Everest is right around the corner; it’s starting to seem real. I can see myself on the upper reaches of the mountain. And it feels good. Really good, in fact.
Thanks to Jason Antin and The Alpine Training Center for this one!
Warmup: 3 rounds of 20x alternating groiners (think mountain climber mobility), 15x back extensions, 10x burpees, mtn mobiilty.
Training #1* 5 rounds for time of 8x Hang squat cleans @ 1/2 BW, 50x stepups M25#/W15#, 12x WTD situps M35#/W25#.
Training #2 4 rounds of 10x DB front squats, 10x jumping lunges, 15x hanging knee raises - 5x WTD, 10x unWTD.
Training #3 1 round of 6x star jumps, 45 sec wallsit, 60x situps, 20 sec core stability.
Training #4 4 rounds of 4x pushups, 8x pullups on rope, 8x BB push press @ 60% max, 100m run.
Here is a great excerpt from Alan Arnette’s article “Everest Deserves Respect” in Rock and Ice Magazine:
"Over four days in May 2012 around 250 Westerners and 270 Sherpas and Tibetans summited Mount Everest. For many, attaining the highest point on Earth was the culmination of endless training, personal sacrifices and hard work to achieve a meaningful and fulfilling lifelong dream.
Yet it is common within the greater climbing community to bash Everest climbers for using ladders in the Khumbu Icefall, for relaying on bottled oxygen upo higher, for having Sherpas carry their gear, fix their ropes and establish their camps. For many critics on the sidelines, Everest has become a joke. I am disturbed by what I feel is a trend to vilify this great mountain and its climbers, and by the vast amount of misleading information that fuels the fires of controversy.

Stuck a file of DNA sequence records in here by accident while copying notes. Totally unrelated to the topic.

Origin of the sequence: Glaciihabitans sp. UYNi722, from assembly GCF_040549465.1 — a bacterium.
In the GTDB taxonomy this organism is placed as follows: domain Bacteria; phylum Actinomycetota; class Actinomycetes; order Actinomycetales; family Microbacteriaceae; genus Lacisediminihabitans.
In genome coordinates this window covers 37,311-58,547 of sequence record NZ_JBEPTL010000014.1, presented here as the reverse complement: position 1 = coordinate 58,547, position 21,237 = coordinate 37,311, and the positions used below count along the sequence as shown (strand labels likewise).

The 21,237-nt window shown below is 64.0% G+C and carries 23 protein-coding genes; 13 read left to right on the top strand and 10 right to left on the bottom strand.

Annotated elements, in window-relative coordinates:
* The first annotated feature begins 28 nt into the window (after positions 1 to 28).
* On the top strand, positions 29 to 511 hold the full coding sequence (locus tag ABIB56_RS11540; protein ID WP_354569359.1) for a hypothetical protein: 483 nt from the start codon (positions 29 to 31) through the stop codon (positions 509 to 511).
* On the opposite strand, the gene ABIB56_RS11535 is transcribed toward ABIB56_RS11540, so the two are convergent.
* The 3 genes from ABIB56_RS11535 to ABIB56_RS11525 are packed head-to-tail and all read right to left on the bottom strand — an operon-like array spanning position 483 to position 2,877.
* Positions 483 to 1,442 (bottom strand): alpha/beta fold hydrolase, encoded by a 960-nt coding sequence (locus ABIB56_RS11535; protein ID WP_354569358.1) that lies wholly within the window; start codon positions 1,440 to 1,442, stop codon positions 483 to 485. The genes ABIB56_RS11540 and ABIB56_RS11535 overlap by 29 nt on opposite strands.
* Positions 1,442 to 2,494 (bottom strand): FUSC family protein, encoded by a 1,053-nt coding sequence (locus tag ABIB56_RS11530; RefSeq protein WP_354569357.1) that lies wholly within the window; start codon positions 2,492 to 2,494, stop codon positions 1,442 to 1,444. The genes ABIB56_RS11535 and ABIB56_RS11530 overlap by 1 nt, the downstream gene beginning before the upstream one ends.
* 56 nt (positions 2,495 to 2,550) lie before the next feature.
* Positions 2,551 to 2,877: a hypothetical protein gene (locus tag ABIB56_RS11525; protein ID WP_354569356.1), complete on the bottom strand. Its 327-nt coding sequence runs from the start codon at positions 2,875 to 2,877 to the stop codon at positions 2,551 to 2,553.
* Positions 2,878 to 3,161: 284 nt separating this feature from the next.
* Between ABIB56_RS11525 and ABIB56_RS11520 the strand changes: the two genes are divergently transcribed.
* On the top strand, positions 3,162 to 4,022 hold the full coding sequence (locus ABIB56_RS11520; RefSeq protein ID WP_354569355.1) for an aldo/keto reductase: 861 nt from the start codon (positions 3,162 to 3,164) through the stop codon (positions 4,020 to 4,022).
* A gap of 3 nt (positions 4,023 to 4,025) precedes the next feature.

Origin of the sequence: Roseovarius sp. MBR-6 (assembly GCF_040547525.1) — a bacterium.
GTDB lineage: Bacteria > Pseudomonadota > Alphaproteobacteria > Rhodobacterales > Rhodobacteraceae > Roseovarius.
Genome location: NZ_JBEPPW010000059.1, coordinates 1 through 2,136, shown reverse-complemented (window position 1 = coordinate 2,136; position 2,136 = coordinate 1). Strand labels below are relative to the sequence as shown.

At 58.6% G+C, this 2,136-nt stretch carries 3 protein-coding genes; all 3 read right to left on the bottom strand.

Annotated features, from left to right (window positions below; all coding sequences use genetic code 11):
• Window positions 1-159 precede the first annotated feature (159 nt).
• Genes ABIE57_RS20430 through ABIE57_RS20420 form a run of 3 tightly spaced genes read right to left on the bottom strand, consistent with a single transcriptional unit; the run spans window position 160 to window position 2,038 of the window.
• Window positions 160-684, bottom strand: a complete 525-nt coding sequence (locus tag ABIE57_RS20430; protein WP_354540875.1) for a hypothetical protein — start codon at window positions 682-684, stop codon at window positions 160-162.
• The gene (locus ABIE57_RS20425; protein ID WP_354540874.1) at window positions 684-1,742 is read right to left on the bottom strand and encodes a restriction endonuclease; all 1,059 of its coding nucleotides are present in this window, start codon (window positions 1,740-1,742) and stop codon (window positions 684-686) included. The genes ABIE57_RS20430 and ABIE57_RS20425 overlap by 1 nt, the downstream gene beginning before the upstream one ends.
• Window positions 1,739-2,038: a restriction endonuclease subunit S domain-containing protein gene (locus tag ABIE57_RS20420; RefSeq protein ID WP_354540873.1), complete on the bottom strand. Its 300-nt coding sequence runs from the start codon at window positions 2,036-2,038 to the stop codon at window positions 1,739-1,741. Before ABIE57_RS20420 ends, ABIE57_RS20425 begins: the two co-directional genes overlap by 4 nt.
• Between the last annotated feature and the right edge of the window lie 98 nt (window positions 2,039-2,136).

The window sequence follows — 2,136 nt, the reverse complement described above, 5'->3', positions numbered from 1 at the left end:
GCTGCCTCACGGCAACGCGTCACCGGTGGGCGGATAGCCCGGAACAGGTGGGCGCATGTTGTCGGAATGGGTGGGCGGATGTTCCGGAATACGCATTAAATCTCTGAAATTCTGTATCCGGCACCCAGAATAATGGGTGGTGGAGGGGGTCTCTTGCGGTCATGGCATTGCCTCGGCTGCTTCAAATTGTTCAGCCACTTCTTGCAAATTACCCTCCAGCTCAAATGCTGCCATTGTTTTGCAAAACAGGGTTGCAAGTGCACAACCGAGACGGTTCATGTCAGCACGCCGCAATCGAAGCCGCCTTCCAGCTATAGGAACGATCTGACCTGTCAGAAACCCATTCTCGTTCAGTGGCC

Fact is, Everest is hard. Damn hard. Strong, experience climbers have dropped dead from the effort or exposure. Pushing above 8,000 meters is like venturing into space. The slightest miscalculation or misstep will kill you. Few climbs in the world are as unforgiving. Everest is a worthy mental and physical challenge and it deserves respect. Anyone who says otherwise has either not climbed it, lacks the courage to reveal their own struggles during the climb, or lacks the objectivity to take honest pride in their achievement….”
See the full article in the October 2012 article of Rock and Ice Magazine.
I’ve been sidelined for the past few days with a pretty bad back strain.
Note to self: Heavy deadlifts after a 13-mile run is a terrible idea.
Fortunately I’m starting to feel better and will resume training today with a light 2 hour trail run.
Trans Rhode Island is less than two months away!